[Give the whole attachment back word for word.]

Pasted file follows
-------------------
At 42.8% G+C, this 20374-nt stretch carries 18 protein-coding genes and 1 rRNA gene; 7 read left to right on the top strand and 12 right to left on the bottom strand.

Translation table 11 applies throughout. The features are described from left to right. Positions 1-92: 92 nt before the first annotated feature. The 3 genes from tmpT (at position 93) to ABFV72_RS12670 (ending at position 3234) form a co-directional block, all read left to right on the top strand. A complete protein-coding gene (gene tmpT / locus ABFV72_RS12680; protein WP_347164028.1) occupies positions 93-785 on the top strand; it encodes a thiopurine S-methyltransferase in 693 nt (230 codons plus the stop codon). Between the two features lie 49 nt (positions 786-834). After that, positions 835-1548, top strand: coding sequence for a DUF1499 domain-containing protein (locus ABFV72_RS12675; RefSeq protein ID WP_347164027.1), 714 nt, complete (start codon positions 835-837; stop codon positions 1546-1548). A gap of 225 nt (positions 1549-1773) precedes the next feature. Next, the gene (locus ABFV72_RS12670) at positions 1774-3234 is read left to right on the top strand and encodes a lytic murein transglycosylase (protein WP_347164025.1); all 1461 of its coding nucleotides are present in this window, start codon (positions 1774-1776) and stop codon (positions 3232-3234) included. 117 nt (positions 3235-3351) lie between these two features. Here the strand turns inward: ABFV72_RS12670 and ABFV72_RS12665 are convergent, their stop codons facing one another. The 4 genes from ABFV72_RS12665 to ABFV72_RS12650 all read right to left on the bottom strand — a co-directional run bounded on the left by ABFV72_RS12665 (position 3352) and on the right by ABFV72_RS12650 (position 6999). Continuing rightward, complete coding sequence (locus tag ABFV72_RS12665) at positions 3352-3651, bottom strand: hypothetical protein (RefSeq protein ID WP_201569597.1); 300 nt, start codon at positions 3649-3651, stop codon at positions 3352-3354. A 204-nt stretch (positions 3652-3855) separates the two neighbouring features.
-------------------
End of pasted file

At 42.8% G+C, this 20374-nt stretch carries 18 protein-coding genes and 1 rRNA gene; 7 read left to right on the top strand and 12 right to left on the bottom strand.

Translation table 11 applies throughout. The features are described from left to right. Positions 1-92: 92 nt before the first annotated feature. The 3 genes from tmpT (at position 93) to ABFV72_RS12670 (ending at position 3234) form a co-directional block, all read left to right on the top strand. A complete protein-coding gene (gene tmpT / locus ABFV72_RS12680; protein WP_347164028.1) occupies positions 93-785 on the top strand; it encodes a thiopurine S-methyltransferase in 693 nt (230 codons plus the stop codon). Between the two features lie 49 nt (positions 786-834). After that, positions 835-1548, top strand: coding sequence for a DUF1499 domain-containing protein (locus ABFV72_RS12675; RefSeq protein ID WP_347164027.1), 714 nt, complete (start codon positions 835-837; stop codon positions 1546-1548). A gap of 225 nt (positions 1549-1773) precedes the next feature. Next, the gene (locus ABFV72_RS12670) at positions 1774-3234 is read left to right on the top strand and encodes a lytic murein transglycosylase (protein WP_347164025.1); all 1461 of its coding nucleotides are present in this window, start codon (positions 1774-1776) and stop codon (positions 3232-3234) included. 117 nt (positions 3235-3351) lie between these two features. Here the strand turns inward: ABFV72_RS12670 and ABFV72_RS12665 are convergent, their stop codons facing one another. The 4 genes from ABFV72_RS12665 to ABFV72_RS12650 all read right to left on the bottom strand — a co-directional run bounded on the left by ABFV72_RS12665 (position 3352) and on the right by ABFV72_RS12650 (position 6999). Continuing rightward, complete coding sequence (locus tag ABFV72_RS12665) at positions 3352-3651, bottom strand: hypothetical protein (RefSeq protein ID WP_201569597.1); 300 nt, start codon at positions 3649-3651, stop codon at positions 3352-3354. A 204-nt stretch (positions 3652-3855) separates the two neighbouring features.